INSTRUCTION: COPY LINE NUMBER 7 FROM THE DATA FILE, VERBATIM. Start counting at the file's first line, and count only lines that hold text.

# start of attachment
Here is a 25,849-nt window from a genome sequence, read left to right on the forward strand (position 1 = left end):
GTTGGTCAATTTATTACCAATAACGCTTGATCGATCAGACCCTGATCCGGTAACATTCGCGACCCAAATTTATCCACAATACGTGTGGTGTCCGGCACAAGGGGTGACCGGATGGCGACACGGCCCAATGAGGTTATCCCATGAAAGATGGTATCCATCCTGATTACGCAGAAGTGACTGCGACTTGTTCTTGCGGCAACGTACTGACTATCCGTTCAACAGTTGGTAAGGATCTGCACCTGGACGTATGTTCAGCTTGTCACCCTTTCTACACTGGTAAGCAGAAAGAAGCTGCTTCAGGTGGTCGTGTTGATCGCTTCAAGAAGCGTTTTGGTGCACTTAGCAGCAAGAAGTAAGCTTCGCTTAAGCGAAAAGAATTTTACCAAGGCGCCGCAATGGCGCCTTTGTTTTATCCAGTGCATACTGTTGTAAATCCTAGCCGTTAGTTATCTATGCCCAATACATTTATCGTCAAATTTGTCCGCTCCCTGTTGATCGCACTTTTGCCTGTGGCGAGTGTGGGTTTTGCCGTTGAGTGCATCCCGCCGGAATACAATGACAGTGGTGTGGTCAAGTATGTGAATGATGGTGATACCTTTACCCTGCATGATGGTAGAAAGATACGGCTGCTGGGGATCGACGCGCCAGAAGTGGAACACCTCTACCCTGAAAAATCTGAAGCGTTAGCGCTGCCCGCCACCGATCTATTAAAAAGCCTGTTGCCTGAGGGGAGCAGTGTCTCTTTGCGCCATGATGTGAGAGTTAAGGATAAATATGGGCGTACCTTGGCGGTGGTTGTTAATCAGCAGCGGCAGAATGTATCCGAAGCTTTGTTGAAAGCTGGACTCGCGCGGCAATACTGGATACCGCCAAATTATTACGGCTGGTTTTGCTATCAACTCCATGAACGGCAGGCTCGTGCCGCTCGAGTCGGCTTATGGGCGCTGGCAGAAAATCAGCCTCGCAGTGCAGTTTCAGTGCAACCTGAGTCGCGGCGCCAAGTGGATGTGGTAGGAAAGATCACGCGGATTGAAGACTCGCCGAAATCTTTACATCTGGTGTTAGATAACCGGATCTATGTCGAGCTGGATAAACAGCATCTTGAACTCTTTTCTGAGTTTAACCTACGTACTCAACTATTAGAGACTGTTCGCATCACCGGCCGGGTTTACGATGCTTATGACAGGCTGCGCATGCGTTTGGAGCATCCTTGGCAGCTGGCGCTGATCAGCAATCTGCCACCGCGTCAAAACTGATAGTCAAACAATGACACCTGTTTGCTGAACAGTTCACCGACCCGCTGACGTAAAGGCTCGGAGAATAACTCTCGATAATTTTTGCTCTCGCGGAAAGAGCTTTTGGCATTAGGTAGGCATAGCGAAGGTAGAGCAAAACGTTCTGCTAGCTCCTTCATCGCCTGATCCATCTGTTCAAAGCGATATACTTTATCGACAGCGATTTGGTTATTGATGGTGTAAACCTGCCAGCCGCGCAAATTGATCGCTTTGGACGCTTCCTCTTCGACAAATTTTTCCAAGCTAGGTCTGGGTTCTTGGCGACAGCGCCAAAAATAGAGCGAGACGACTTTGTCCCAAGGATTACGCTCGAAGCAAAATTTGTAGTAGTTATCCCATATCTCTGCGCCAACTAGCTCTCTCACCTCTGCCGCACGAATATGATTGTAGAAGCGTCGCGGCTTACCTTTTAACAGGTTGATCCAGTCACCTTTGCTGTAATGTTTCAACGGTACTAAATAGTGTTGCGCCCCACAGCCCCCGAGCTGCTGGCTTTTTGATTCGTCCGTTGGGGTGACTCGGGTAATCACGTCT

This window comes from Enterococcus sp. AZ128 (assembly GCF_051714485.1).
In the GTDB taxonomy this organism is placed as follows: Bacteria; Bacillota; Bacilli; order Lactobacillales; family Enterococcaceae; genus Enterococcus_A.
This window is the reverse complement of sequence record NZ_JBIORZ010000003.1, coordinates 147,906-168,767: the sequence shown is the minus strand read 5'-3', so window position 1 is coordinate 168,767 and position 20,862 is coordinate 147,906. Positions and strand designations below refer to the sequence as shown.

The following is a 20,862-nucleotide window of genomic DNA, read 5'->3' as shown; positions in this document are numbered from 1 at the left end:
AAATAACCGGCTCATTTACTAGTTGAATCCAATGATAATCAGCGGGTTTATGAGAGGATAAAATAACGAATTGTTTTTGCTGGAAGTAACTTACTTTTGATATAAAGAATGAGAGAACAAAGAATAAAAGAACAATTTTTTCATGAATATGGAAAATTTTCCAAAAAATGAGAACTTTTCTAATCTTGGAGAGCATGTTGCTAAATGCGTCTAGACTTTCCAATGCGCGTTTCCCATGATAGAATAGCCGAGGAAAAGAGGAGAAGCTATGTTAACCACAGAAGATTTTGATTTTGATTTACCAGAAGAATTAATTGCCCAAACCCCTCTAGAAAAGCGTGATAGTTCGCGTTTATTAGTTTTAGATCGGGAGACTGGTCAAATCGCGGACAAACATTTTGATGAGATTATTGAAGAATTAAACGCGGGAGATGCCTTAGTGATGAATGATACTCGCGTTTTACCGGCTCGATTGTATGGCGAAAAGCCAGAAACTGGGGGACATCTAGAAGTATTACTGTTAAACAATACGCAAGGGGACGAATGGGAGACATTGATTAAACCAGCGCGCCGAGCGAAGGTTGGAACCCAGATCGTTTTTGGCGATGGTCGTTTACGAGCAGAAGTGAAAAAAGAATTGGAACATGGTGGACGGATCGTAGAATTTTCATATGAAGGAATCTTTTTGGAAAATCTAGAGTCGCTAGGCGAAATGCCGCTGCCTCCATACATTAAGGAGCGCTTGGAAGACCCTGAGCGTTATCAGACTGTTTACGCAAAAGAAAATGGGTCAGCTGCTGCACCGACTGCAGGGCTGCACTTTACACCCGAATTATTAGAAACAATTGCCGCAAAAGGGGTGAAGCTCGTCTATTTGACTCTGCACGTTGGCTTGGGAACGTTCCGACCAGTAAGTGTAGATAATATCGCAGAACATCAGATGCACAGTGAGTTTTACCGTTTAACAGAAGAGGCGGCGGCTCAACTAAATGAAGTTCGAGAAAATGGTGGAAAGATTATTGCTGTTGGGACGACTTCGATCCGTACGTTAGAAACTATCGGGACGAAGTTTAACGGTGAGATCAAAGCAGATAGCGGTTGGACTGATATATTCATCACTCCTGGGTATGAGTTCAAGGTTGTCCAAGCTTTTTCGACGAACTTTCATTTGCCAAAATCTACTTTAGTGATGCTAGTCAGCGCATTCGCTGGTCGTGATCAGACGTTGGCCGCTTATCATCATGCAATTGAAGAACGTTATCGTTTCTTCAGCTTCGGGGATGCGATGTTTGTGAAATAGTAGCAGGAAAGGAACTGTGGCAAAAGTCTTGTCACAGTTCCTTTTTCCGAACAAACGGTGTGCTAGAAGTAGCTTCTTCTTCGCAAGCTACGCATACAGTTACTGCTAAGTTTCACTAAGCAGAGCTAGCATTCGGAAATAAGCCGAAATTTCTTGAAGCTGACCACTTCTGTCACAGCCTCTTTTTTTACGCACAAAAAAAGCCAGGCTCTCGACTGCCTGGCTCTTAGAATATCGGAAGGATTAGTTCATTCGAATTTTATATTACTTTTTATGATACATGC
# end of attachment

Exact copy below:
AAATAACCGGCTCATTTACTAGTTGAATCCAATGATAATCAGCGGGTTTATGAGAGGATAAAATAACGAATTGTTTTTGCTGGAAGTAACTTACTTTTGATATAAAGAATGAGAGAACAAAGAATAAAAGAACAATTTTTTCATGAATATGGAAAATTTTCCAAAAAATGAGAACTTTTCTAATCTTGGAGAGCATGTTGCTAAATGCGTCTAGACTTTCCAATGCGCGTTTCCCATGATAGAATAGCCGAGGAAAAGAGGAGAAGCTATGTTAACCACAGAAGATTTTGATTTTGATTTACCAGAAGAATTAATTGCCCAAACCCCTCTAGAAAAGCGTGATAGTTCGCGTTTATTAGTTTTAGATCGGGAGACTGGTCAAATCGCGGACAAACATTTTGATGAGATTATTGAAGAATTAAACGCGGGAGATGCCTTAGTGATGAATGATACTCGCGTTTTACCGGCTCGATTGTATGGCGAAAAGCCAGAAACTGGGGGACATCTAGAAGTATTACTGTTAAACAATACGCAAGGGGACGAATGGGAGACATTGATTAAACCAGCGCGCCGAGCGAAGGTTGGAACCCAGATCGTTTTTGGCGATGGTCGTTTACGAGCAGAAGTGAAAAAAGAATTGGAACATGGTGGACGGATCGTAGAATTTTCATATGAAGGAATCTTTTTGGAAAATCTAGAGTCGCTAGGCGAAATGCCGCTGCCTCCATACATTAAGGAGCGCTTGGAAGACCCTGAGCGTTATCAGACTGTTTACGCAAAAGAAAATGGGTCAGCTGCTGCACCGACTGCAGGGCTGCACTTTACACCCGAATTATTAGAAACAATTGCCGCAAAAGGGGTGAAGCTCGTCTATTTGACTCTGCACGTTGGCTTGGGAACGTTCCGACCAGTAAGTGTAGATAATATCGCAGAACATCAGATGCACAGTGAGTTTTACCGTTTAACAGAAGAGGCGGCGGCTCAACTAAATGAAGTTCGAGAAAATGGTGGAAAGATTATTGCTGTTGGGACGACTTCGATCCGTACGTTAGAAACTATCGGGACGAAGTTTAACGGTGAGATCAAAGCAGATAGCGGTTGGACTGATATATTCATCACTCCTGGGTATGAGTTCAAGGTTGTCCAAGCTTTTTCGACGAACTTTCATTTGCCAAAATCTACTTTAGTGATGCTAGTCAGCGCATTCGCTGGTCGTGATCAGACGTTGGCCGCTTATCATCATGCAATTGAAGAACGTTATCGTTTCTTCAGCTTCGGGGATGCGATGTTTGTGAAATAGTAGCAGGAAAGGAACTGTGGCAAAAGTCTTGTCACAGTTCCTTTTTCCGAACAAACGGTGTGCTAGAAGTAGCTTCTTCTTCGCAAGCTACGCATACAGTTACTGCTAAGTTTCACTAAGCAGAGCTAGCATTCGGAAATAAGCCGAAATTTCTTGAAGCTGACCACTTCTGTCACAGCCTCTTTTTTTACGCACAAAAAAAGCCAGGCTCTCGACTGCCTGGCTCTTAGAATATCGGAAGGATTAGTTCATTCGAATTTTATATTACTTTTTATGATACATGC